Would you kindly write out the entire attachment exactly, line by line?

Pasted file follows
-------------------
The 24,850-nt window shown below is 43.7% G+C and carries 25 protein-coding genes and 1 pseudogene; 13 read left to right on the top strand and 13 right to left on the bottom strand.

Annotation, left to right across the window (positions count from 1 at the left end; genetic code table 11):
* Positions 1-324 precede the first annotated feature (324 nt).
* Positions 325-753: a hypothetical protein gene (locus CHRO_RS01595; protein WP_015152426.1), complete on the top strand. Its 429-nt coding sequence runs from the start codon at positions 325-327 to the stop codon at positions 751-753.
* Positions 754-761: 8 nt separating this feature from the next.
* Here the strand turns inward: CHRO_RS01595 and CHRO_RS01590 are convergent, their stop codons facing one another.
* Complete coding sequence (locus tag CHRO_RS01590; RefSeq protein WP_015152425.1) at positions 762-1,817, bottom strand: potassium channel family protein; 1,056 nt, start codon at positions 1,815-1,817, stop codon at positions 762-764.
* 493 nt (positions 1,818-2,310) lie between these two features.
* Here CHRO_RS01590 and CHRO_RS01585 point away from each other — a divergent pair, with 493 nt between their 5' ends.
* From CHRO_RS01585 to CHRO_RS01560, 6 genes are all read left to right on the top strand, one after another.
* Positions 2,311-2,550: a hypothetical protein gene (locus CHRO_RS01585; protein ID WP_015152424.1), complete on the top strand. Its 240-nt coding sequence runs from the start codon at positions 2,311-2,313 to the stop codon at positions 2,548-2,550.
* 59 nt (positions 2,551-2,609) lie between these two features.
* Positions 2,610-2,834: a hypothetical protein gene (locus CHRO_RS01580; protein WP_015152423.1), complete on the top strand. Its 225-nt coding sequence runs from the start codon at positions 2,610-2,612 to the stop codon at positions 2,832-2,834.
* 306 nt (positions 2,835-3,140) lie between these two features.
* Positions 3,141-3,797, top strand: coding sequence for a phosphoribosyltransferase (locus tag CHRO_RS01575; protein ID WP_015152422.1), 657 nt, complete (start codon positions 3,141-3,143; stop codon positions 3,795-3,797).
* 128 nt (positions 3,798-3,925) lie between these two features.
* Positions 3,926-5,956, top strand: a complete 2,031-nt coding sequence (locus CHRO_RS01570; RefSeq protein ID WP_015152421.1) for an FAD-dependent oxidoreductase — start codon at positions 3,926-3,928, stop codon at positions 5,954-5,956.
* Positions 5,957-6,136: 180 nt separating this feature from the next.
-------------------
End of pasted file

The 24,850-nt window shown below is 43.7% G+C and carries 25 protein-coding genes and 1 pseudogene; 13 read left to right on the top strand and 13 right to left on the bottom strand.

Annotation, left to right across the window (positions count from 1 at the left end; genetic code table 11):
* Positions 1-324 precede the first annotated feature (324 nt).
* Positions 325-753: a hypothetical protein gene (locus CHRO_RS01595; protein WP_015152426.1), complete on the top strand. Its 429-nt coding sequence runs from the start codon at positions 325-327 to the stop codon at positions 751-753.
* Positions 754-761: 8 nt separating this feature from the next.
* Here the strand turns inward: CHRO_RS01595 and CHRO_RS01590 are convergent, their stop codons facing one another.
* Complete coding sequence (locus tag CHRO_RS01590; RefSeq protein WP_015152425.1) at positions 762-1,817, bottom strand: potassium channel family protein; 1,056 nt, start codon at positions 1,815-1,817, stop codon at positions 762-764.
* 493 nt (positions 1,818-2,310) lie between these two features.
* Here CHRO_RS01590 and CHRO_RS01585 point away from each other — a divergent pair, with 493 nt between their 5' ends.
* From CHRO_RS01585 to CHRO_RS01560, 6 genes are all read left to right on the top strand, one after another.
* Positions 2,311-2,550: a hypothetical protein gene (locus CHRO_RS01585; protein ID WP_015152424.1), complete on the top strand. Its 240-nt coding sequence runs from the start codon at positions 2,311-2,313 to the stop codon at positions 2,548-2,550.
* 59 nt (positions 2,551-2,609) lie between these two features.
* Positions 2,610-2,834: a hypothetical protein gene (locus CHRO_RS01580; protein WP_015152423.1), complete on the top strand. Its 225-nt coding sequence runs from the start codon at positions 2,610-2,612 to the stop codon at positions 2,832-2,834.
* 306 nt (positions 2,835-3,140) lie between these two features.
* Positions 3,141-3,797, top strand: coding sequence for a phosphoribosyltransferase (locus tag CHRO_RS01575; protein ID WP_015152422.1), 657 nt, complete (start codon positions 3,141-3,143; stop codon positions 3,795-3,797).
* 128 nt (positions 3,798-3,925) lie between these two features.
* Positions 3,926-5,956, top strand: a complete 2,031-nt coding sequence (locus CHRO_RS01570; RefSeq protein ID WP_015152421.1) for an FAD-dependent oxidoreductase — start codon at positions 3,926-3,928, stop codon at positions 5,954-5,956.
* Positions 5,957-6,136: 180 nt separating this feature from the next.